Bitcoin and cryptocurrencies have been thrown into the limelight over recent months by social media giant Facebook's plans to launch its own private cryptocurrency next year, with much of the attention negative.
U.S. president Donald Trump sent shockwaves through the bitcoin and cryptocurrency community last week when he branded bitcoin "based on thin air," with his comments coming just after the chair of the U.S. Federal Reserve said closer regulation of cryptocurrencies was needed.
Now, U.S. Treasury secretary Steven Mnuchin has added his voice to the assault on bitcoin, Facebook's planned Libra crypto project, and other cryptocurrencies, warning they pose a "national security" risk to the country.
"This is indeed a national security issue," Mnuchin told reporters at a press conference yesterday. “Cryptocurrencies such as bitcoin have been exploited to support billions of dollars of illicit activity like cyber crime, tax evasion, extortion, ransomware, illicit drugs, and human trafficking," adding that Facebook's Libra "could be misused by money launderers and terrorist financiers."
Echoing Fed chair Jerome Powell, Mnuchin said he is "not comfortable" with Facebook's plans for its private cryptocurrency, Libra.
Facebook, which has been struggling to pivot to a more privacy-based business model in light of its ongoing data-sharing scandal, revealed plans for a global cryptocurrency last month and has recruited 28 partners, including the likes of Uber, PayPal and Mastercard to help govern the bitcoin rival, expected to be primarily aimed at serving developing countries when it launches.
Last week, Trump tweeted that he's "not a fan of bitcoin and other cryptocurrencies ... Unregulated crypto-assets can facilitate unlawful behavior, including drug trade and other illegal activity," though many in the bitcoin and cryptocurrency industry have taken the U.S. president's interest in, and awareness of, bitcoin as a positive for the burgeoning technology.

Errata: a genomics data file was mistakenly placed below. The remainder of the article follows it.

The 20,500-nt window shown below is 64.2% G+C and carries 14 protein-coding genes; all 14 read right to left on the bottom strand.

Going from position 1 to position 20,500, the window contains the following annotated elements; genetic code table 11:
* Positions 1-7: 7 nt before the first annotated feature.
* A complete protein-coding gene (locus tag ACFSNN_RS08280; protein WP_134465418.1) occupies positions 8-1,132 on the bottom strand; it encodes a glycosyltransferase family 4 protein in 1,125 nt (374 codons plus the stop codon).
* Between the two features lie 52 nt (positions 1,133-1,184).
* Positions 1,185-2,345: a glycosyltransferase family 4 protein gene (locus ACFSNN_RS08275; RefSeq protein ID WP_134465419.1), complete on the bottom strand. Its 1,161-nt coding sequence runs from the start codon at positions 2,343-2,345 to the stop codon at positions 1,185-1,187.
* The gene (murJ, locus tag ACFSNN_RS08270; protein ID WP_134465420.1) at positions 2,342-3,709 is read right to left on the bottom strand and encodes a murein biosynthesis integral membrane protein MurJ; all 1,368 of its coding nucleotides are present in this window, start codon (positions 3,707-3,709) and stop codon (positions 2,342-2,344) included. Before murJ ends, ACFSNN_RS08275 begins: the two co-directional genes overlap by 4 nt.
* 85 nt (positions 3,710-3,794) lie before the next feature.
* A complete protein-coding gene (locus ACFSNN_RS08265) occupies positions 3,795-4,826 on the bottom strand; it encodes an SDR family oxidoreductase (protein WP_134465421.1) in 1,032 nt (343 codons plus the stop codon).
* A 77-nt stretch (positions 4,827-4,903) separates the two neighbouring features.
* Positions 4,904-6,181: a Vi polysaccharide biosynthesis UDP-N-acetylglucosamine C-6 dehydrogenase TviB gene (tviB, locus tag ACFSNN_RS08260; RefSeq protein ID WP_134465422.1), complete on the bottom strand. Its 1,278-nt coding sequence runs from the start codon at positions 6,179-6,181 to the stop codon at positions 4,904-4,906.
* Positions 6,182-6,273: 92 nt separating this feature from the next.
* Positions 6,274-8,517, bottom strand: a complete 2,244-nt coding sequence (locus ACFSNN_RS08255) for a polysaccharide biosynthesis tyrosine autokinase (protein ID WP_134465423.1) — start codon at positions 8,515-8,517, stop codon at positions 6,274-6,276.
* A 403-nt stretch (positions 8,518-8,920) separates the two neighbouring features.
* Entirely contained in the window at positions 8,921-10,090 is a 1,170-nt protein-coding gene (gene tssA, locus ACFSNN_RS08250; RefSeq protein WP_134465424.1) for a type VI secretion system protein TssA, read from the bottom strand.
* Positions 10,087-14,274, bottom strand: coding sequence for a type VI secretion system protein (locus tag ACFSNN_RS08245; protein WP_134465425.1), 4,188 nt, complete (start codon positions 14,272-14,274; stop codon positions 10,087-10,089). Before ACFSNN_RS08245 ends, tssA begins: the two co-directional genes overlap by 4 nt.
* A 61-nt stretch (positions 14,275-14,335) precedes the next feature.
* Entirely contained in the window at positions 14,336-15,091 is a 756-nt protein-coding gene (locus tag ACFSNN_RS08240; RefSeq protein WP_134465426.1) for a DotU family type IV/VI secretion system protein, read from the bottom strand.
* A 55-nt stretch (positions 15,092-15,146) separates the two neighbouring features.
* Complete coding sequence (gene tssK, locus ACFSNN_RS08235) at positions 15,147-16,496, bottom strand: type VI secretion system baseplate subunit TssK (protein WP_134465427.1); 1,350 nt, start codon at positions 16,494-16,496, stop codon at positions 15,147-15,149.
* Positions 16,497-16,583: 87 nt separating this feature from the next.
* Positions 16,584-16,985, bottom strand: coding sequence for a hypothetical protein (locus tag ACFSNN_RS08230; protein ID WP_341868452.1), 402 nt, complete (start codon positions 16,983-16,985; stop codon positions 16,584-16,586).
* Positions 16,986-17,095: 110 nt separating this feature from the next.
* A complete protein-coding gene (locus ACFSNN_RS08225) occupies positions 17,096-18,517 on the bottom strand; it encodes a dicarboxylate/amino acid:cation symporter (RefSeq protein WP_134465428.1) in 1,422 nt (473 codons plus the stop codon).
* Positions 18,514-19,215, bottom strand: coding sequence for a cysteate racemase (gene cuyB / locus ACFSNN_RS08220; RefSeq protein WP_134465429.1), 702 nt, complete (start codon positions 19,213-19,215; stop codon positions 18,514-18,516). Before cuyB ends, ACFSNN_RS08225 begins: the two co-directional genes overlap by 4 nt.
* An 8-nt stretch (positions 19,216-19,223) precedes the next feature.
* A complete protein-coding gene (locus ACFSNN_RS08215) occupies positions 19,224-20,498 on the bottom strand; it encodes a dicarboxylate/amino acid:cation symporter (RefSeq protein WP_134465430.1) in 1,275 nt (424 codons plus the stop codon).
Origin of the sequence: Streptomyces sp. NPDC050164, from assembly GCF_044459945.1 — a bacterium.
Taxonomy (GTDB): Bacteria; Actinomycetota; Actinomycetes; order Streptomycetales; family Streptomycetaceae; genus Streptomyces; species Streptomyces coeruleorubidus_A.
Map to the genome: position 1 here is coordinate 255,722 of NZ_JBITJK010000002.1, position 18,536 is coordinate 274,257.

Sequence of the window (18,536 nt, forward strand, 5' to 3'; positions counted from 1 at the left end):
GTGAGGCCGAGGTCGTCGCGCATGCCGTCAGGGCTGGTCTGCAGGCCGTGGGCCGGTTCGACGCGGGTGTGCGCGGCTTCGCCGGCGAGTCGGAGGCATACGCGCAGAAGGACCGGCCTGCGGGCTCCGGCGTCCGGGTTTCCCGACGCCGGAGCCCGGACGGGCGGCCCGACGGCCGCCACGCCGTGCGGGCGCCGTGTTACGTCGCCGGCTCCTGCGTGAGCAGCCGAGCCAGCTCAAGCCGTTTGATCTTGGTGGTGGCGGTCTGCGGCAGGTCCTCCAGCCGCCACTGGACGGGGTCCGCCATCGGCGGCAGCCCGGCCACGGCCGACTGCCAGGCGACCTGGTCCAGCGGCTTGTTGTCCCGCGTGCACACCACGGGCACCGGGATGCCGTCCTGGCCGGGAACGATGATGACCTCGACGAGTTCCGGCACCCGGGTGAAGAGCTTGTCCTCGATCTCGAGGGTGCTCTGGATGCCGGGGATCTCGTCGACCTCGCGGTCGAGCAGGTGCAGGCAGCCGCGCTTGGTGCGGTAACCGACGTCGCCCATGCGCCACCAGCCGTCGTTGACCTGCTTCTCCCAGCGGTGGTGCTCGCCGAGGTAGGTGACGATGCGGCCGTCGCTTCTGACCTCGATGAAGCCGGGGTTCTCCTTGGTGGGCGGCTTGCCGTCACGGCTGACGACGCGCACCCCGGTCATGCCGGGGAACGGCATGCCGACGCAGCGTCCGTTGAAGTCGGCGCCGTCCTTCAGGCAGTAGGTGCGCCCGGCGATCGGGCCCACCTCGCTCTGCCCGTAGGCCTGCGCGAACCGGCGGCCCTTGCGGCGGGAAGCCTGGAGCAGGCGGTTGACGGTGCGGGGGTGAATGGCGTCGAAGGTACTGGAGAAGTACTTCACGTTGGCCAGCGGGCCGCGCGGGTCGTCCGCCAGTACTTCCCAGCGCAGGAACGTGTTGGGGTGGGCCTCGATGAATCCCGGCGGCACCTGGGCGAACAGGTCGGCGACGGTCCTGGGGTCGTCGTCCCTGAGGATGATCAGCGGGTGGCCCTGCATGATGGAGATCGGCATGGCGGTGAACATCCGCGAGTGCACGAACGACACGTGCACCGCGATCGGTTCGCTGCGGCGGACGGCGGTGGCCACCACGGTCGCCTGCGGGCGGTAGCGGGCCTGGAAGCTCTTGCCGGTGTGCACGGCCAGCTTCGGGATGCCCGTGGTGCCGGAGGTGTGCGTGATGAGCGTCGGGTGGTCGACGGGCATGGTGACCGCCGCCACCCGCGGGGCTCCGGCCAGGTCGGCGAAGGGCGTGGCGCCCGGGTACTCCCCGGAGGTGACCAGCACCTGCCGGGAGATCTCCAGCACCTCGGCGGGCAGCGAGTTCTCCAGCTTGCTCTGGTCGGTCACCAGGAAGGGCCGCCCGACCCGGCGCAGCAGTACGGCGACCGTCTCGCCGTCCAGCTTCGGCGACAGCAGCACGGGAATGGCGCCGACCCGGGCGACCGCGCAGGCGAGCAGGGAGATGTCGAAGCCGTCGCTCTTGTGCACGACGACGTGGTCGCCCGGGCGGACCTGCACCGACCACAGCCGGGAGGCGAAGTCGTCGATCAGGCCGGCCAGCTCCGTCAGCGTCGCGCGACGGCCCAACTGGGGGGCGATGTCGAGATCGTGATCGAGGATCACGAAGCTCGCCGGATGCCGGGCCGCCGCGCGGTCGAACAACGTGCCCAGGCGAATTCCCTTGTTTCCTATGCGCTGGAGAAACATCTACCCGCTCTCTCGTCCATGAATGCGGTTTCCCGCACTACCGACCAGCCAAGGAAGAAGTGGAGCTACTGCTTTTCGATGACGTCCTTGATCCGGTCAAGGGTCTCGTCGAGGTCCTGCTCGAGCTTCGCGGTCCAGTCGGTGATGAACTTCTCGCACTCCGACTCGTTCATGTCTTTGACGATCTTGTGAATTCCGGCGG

"The president does have concerns as it relates to bitcoin and cryptocurrencies—those are legitimate concerns that we have been working on for a long period of time," Mnuchin said, suggesting Trump's comments were not off the cuff.
The latest comments from the Trump administration on bitcoin and cryptocurrencies have been taken by some as "bullish news for the future of cryptocurrencies."
"Steve Mnuchin’s press conference [was] actually bullish news for the future of cryptocurrencies long term," said Tom Robinson, chief scientist at blockchain forensics company Elliptic. "The U.S. has had a clear anti-money laundering regulatory framework around cryptocurrencies for several years now, while the rest of the world, led by the Financial
Action Task Force (FATF), is rapidly adopting anti-money laundering regulation focused on maintaining oversight of cryptocurrency service providers."
The bitcoin price has tracked lower over the last week, but it's unclear whether its fall is directly related to attacks on crypto from the Trump administration.
"Libra by design, is open in order to achieve its goal of serving the world’s unbanked," added Robinson. "As such two design choices have been made with Libra that will greatly reduce the risk of misuse by bad actors. Firstly, like bitcoin or ethereum, Libra is based on a transparent transaction ledger. Secondly, Libra transactions will be processed by 'validators', which are businesses such as Mastercard and Uber. Libra transactions will only be processed if a majority of the validators agree to do so."
Facebook has responded to criticism of its Libra plans by governments around the world, including that of India and France, by indicating its desire to work with "regulators, central banks, and lawmakers" to address and, hopefully, overcome their concerns.